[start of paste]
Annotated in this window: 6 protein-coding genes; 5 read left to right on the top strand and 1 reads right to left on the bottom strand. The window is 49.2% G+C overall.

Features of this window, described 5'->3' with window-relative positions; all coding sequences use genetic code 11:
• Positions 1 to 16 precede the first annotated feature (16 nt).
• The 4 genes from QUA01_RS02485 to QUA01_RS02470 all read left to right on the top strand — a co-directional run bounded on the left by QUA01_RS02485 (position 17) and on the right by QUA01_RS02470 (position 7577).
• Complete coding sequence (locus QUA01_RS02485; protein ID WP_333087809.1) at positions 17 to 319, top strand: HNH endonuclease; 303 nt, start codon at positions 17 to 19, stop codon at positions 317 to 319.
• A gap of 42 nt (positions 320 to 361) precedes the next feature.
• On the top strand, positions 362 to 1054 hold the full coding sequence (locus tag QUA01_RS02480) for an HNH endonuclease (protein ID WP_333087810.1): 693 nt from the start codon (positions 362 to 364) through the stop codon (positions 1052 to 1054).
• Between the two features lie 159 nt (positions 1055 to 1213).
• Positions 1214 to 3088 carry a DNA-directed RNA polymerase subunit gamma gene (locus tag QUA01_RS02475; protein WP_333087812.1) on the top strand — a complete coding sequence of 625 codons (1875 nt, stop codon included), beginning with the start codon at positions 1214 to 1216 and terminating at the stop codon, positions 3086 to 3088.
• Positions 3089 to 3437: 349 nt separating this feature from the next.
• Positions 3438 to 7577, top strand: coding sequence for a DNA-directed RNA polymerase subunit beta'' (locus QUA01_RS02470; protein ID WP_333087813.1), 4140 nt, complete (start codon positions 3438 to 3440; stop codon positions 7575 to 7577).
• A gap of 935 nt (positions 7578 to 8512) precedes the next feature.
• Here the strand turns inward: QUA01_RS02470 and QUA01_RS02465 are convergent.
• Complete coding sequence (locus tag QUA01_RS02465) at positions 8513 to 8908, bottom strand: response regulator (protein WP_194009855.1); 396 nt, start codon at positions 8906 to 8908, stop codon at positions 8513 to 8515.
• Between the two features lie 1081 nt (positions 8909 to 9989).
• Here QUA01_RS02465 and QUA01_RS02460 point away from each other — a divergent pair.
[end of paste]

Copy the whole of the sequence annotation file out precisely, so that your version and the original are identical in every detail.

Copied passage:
Annotated in this window: 6 protein-coding genes; 5 read left to right on the top strand and 1 reads right to left on the bottom strand. The window is 49.2% G+C overall.

Features of this window, described 5'->3' with window-relative positions; all coding sequences use genetic code 11:
• Positions 1 to 16 precede the first annotated feature (16 nt).
• The 4 genes from QUA01_RS02485 to QUA01_RS02470 all read left to right on the top strand — a co-directional run bounded on the left by QUA01_RS02485 (position 17) and on the right by QUA01_RS02470 (position 7577).
• Complete coding sequence (locus QUA01_RS02485; protein ID WP_333087809.1) at positions 17 to 319, top strand: HNH endonuclease; 303 nt, start codon at positions 17 to 19, stop codon at positions 317 to 319.
• A gap of 42 nt (positions 320 to 361) precedes the next feature.
• On the top strand, positions 362 to 1054 hold the full coding sequence (locus tag QUA01_RS02480) for an HNH endonuclease (protein ID WP_333087810.1): 693 nt from the start codon (positions 362 to 364) through the stop codon (positions 1052 to 1054).
• Between the two features lie 159 nt (positions 1055 to 1213).
• Positions 1214 to 3088 carry a DNA-directed RNA polymerase subunit gamma gene (locus tag QUA01_RS02475; protein WP_333087812.1) on the top strand — a complete coding sequence of 625 codons (1875 nt, stop codon included), beginning with the start codon at positions 1214 to 1216 and terminating at the stop codon, positions 3086 to 3088.
• Positions 3089 to 3437: 349 nt separating this feature from the next.
• Positions 3438 to 7577, top strand: coding sequence for a DNA-directed RNA polymerase subunit beta'' (locus QUA01_RS02470; protein ID WP_333087813.1), 4140 nt, complete (start codon positions 3438 to 3440; stop codon positions 7575 to 7577).
• A gap of 935 nt (positions 7578 to 8512) precedes the next feature.
• Here the strand turns inward: QUA01_RS02470 and QUA01_RS02465 are convergent.
• Complete coding sequence (locus tag QUA01_RS02465) at positions 8513 to 8908, bottom strand: response regulator (protein WP_194009855.1); 396 nt, start codon at positions 8906 to 8908, stop codon at positions 8513 to 8515.
• Between the two features lie 1081 nt (positions 8909 to 9989).
• Here QUA01_RS02465 and QUA01_RS02460 point away from each other — a divergent pair.